Mid-song gaps create similar brain patterns to imagining music

3 Aug 2021

Image: © Viacheslav Lakobchuk/Stock.adobe.com

Research with potential clinical uses compared what happens in our brains when songs cut out unexpectedly versus imagining music in our head.

Imagining music is just one of the incredible feats our brain can achieve. But what is actually going on inside our heads when we’re thinking of our favourite pop song? How does that differ from sticking in our earphones, and do the experiences overlap?

A pair of studies published today (3 August) in the Journal of Neuroscience addressed this and found important features of brain electrical activity when interacting with music.

The researchers assigned musicians to two groups. The first listened to Bach, while the second group only imagined his melodies. Both groups were hooked up to electroencephalograms (EEGs) to measure their brain activity.

The imagined music created different electrical polarity than when the musicians were actually listening to Bach, showing that different brain activation was going on. The researchers took the tests one step further, however.

When playing the music, they would cut out the track, creating silent moments in the expected melodies. When this happened, the same regions in the brain are activated as the group who were imagining music.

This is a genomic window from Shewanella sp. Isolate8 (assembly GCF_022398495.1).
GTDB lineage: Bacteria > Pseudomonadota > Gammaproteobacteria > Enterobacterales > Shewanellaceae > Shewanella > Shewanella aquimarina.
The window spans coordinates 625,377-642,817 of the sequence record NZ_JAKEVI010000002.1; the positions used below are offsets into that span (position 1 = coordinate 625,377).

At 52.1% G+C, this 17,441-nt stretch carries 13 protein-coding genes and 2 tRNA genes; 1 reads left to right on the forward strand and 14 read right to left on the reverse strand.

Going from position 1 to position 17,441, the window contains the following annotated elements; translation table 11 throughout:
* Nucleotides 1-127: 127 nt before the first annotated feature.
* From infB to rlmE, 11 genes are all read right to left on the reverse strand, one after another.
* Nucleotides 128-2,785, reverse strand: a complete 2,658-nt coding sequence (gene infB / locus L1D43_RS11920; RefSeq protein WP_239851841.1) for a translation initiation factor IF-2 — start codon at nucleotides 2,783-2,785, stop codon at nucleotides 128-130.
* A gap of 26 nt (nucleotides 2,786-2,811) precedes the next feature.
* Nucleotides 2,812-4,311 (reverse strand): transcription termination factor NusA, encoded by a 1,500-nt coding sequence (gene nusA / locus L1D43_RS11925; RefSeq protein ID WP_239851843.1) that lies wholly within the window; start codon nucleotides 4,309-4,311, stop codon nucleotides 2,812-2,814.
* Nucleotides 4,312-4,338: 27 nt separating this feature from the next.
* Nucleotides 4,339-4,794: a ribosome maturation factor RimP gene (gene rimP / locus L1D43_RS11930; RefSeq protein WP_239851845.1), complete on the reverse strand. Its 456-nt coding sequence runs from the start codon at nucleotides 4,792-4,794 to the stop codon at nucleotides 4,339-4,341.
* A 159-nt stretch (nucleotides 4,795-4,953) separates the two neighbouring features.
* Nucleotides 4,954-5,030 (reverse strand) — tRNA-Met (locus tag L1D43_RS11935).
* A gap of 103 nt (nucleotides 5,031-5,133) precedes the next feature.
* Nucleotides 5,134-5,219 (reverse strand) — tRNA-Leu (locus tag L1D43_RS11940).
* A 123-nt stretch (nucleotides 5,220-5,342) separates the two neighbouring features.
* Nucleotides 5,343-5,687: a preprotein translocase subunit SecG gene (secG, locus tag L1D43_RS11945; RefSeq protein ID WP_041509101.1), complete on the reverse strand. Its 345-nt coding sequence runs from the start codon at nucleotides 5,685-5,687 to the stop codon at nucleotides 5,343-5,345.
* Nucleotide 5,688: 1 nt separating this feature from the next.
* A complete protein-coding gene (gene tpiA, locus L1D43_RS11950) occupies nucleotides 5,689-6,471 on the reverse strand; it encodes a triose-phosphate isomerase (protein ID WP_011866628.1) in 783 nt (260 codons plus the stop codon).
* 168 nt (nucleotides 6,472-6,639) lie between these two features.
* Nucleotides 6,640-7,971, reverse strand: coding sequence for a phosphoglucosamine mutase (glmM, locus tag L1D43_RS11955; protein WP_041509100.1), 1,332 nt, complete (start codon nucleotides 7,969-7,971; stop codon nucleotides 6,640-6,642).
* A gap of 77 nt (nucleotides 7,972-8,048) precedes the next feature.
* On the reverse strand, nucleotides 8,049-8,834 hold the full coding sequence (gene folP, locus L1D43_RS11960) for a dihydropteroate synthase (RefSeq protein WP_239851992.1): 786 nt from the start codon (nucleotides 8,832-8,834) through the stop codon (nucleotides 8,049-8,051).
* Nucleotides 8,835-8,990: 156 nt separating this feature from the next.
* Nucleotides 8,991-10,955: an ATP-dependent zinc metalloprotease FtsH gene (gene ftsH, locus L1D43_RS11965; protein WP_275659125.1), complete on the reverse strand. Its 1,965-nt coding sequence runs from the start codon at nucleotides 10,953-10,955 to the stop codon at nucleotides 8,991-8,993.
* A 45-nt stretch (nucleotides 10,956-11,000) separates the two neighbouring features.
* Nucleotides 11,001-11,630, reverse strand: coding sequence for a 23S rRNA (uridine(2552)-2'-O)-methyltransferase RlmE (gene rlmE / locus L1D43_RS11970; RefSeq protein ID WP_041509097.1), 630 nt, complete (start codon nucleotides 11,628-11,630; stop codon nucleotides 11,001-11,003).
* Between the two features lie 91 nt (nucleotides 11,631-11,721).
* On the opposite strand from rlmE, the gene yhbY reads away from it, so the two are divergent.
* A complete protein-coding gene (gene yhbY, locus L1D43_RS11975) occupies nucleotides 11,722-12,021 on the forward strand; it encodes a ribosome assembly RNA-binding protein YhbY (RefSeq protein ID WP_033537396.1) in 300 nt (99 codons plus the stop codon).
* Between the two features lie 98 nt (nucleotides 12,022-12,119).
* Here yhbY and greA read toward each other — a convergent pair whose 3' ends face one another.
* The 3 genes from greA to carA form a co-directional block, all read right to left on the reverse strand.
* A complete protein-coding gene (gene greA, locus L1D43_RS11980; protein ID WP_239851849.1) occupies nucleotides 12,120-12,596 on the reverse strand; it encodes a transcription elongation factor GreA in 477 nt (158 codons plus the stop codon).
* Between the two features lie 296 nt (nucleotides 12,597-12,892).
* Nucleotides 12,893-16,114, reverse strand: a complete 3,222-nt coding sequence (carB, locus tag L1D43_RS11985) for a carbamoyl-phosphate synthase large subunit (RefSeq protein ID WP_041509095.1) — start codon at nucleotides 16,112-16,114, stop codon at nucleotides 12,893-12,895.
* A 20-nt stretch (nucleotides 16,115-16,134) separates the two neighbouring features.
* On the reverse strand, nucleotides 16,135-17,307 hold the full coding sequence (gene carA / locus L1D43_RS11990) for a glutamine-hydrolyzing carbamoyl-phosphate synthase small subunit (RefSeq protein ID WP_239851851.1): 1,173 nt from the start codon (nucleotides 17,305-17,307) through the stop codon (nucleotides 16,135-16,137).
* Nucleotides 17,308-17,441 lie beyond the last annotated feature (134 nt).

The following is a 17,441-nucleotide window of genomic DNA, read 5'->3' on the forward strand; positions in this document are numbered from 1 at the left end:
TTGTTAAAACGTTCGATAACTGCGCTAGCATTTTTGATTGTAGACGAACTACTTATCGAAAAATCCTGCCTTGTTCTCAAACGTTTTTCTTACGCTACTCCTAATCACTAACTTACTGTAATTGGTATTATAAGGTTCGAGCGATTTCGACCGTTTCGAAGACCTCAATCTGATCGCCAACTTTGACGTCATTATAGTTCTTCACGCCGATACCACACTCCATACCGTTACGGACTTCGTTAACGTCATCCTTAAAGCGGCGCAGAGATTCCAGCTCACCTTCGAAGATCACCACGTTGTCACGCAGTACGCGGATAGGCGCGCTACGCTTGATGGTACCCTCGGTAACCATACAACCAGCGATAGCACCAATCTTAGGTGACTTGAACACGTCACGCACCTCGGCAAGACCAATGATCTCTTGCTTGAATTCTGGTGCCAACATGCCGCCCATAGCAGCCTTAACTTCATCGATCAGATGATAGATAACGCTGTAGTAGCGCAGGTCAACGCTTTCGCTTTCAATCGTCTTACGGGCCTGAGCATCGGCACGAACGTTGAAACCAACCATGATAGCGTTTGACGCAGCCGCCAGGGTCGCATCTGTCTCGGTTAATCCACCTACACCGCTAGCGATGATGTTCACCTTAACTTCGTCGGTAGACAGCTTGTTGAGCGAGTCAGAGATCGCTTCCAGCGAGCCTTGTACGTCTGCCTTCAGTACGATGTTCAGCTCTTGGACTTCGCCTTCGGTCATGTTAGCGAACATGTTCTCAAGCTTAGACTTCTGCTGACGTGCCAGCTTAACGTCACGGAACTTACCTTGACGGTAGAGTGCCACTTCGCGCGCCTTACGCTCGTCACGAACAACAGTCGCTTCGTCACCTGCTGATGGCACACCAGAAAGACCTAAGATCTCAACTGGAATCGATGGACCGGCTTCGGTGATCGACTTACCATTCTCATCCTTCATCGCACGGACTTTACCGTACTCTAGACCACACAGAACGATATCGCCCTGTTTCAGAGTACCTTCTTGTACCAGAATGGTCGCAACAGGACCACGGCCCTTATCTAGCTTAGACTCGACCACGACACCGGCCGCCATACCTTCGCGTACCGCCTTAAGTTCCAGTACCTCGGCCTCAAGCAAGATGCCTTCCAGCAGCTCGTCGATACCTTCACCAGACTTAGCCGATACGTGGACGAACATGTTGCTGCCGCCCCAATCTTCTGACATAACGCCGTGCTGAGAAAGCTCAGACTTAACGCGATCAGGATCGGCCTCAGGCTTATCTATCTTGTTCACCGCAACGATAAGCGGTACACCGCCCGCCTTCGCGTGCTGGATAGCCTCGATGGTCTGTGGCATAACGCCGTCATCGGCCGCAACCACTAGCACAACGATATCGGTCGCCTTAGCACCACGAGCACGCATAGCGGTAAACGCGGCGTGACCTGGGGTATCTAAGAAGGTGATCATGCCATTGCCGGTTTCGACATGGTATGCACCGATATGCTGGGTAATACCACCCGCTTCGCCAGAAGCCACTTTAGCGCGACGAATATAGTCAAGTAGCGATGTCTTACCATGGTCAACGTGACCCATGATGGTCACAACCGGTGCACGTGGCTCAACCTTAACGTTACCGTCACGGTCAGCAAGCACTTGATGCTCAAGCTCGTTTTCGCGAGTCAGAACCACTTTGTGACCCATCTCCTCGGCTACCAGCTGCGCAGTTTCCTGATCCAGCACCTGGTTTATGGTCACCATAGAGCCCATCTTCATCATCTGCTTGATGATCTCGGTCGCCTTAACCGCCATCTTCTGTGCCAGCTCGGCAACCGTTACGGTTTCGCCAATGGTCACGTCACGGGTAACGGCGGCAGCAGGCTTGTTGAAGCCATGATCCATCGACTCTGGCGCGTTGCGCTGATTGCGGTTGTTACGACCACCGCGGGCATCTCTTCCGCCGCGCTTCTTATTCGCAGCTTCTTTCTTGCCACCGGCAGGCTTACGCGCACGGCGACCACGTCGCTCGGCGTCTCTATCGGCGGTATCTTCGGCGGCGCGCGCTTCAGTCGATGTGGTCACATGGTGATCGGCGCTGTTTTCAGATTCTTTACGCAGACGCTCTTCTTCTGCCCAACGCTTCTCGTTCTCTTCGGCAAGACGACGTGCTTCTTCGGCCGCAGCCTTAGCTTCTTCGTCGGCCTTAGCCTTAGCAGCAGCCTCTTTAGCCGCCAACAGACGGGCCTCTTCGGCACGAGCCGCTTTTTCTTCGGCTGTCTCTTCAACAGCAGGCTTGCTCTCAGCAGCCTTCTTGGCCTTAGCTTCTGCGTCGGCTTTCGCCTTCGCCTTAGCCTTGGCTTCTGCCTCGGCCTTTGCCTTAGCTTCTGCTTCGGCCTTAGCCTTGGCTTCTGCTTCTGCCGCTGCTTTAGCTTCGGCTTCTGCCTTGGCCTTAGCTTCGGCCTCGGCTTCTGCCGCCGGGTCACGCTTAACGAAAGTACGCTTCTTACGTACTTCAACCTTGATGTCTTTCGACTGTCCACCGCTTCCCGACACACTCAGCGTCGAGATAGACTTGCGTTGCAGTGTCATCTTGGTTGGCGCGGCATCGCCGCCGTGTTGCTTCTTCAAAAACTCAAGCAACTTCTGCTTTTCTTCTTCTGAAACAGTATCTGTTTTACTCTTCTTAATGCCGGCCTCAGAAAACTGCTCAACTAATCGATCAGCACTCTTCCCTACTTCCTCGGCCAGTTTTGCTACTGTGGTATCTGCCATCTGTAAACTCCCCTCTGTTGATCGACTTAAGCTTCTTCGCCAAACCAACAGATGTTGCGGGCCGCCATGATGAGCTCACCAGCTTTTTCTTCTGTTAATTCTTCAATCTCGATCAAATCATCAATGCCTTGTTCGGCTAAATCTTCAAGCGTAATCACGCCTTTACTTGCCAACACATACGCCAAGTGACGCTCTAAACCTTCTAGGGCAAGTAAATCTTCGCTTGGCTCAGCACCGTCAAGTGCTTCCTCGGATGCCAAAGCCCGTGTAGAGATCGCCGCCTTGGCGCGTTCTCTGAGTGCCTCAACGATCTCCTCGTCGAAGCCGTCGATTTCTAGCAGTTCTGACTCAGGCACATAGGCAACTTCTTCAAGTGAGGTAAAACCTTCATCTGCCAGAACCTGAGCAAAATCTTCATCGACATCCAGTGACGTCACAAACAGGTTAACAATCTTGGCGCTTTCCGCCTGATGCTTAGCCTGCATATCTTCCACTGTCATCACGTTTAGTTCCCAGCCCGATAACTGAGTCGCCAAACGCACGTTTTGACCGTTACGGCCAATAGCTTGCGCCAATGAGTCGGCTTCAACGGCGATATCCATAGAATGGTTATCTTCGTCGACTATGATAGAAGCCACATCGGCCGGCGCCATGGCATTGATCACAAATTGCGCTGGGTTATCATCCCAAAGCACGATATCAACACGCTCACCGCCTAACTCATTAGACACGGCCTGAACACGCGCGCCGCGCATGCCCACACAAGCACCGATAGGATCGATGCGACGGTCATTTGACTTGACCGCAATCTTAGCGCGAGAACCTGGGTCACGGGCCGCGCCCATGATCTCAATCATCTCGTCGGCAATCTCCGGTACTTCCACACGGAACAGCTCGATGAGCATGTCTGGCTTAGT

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“Ultimately, this underlines that music is more than a sensory experience for the brain as it engages the brain in a continuous attempt of predicting upcoming musical events. Our study has isolated the neural activity produced by that prediction process,” said Giovanni Di Liberto, assistant professor in intelligent systems in Trinity College Dublin’s School of Computer Science and Statistics and a lead author of the studies.

“Our results suggest that such prediction processes are at the foundation of both music listening and imagery. We used music listening in these studies to investigate brain mechanisms of sound processing and sensory prediction, but these curious findings have wider implications – from boosting our basic, fundamental scientific understanding, to applied settings such as in clinical research.”

Some of the clinical assessment uses suggested by Di Liberto were as simple as listening to a few minutes of music while brain activity is measured with an EEG.

As this would only involve the placement of non-intrusive electrodes on the surface of the scalp, it could provide a simple solution to measuring sensory, prediction and emotional mechanisms.

And, in a not-insubstantial plus, patients might get to listen to their favourite comforting tunes while going through an assessment – a much more appealing alternative than current tasks.

Sam Cox is a journalist at Silicon Republic covering sci-tech news

editorial@siliconrepublic.com